For reasons still not publicly explained, the panel's main draw, Quentin Tarantino, left Austin the night before, and it wasn't clear if the queuing fans knew this before they got in line. Director Eli Roth had dropped out a few days earlier, and Robert Rodriguez stepped in as a substitute panelist.

Rodriguez also thrilled fanboys and -girls with a special sneak peek of his action-thriller "Predators" last Friday at the Alamo Ritz. Rodriguez co-wrote and produced the movie and handpicked its director, Nimrod Antal. Rodriguez and Antal presented two gripping trailers and extensive artwork from "Predators." The following morning they held a press conference with the film's star, Adrien Brody.

Austin filmmakers, such as Rodriguez, are granted special space in which to shine at SXSW. Bryan Poyser presented his sharp psychosexual dramedy "Lovers of Hate" on Monday at the Paramount, a place he'd always wanted to screen one of his films. That sentiment was shared by former Austinites Mark and Jay Duplass, who showed their offbeat relationship comedy "Cyrus," with stars John C. Reilly and Jonah Hill in attendance. The Duplasses said that showing a movie at the Paramount on a Saturday night was a fantasy fulfilled.

University of Texas film lecturer Geoff Marslett screened his part-animated, part-live-action science-fiction romance "Mars," which was made in Austin and co-stars Mark Duplass. "The most noteworthy thing about Geoff Marslett's homemade, cult-ready movie is its novel animation style, a computer-heavy rotoscope technique that leaves everyone looking grainy and took about two years to complete," wrote reviewer John DeFore on the Austin Movies Blog at austin360.com.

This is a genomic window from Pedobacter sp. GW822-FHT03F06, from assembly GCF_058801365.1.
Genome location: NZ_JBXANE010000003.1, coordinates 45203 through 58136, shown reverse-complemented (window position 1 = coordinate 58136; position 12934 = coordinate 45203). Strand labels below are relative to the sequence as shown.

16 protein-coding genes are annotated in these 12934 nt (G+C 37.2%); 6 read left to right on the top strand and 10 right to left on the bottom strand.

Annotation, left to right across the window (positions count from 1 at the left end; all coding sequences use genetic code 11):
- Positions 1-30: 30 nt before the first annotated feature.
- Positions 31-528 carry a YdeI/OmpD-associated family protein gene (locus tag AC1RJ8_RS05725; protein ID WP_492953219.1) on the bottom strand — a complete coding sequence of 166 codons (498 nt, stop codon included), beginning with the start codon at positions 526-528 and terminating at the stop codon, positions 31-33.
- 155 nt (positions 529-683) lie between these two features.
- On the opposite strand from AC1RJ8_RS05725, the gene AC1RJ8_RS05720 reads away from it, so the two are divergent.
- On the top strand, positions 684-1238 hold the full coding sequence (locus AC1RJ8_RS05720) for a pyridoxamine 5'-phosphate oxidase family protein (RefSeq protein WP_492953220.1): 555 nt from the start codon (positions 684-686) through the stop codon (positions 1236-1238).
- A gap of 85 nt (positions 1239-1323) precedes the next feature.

Turn-away crowds came for the UT Film Institute's crime drama "Dance With the One," directed by Mike Dolan and produced by Alex Smith, as well as Paul Gordon's deadpan comedy "The Happy Poet." Pulitzer Prize-winning Austin writer Lawrence Wright hosted a surprise sneak screening of the documentary based on his one-man play, "My Trip to Al-Qaeda."

Documentaries shined this year, continuing a healthy tradition of nonfiction excellence at the festival. Two documentaries proved so popular — "Saturday Night," James Franco's backstage look at the workings of "Saturday Night Live," and "The People Vs. George Lucas" — that extra screenings were added to accommodate crowds.

Other fine documentaries were "American: The Bill Hicks Story," a hilarious and artful portrait of the late Houston comedian; the rockumentary "Lemmy," a rousing, deeply personal look at veteran Motörhead frontman Lemmy Kilmister; "War Don Don" and Austinite Amy Grappell's short "Quadrangle," both of which won SXSW jury awards.

Hit features included the drama "Winter's Bone," the muted thriller "Cold Weather," the family comedy "Tiny Furniture," which won a deserving jury award, and "Barry Munday," a consistently satisfying comedy starring Patrick Wilson, Judy Greer and Chlöe Sevigny, all of whom attended the festival. Sevigny was also there for the biopic "Mr. Nice" with actor Rhys Ifans.

Other celebrities who came with their films: Tim Blake Nelson and Edward Norton for "Leaves of Grass" last Friday; Carla Gugino for "Elektra Luxx" on Sunday; Val Kilmer, Will Forte, Kristen Wiig, Ryan Phillipe and Seth Meyers for the action spoof "MacGruber" on Monday; Kristen Stewart and Dakota Fanning for "The Runaways" on Thursday.

cgarcia@statesman.com; 445-3649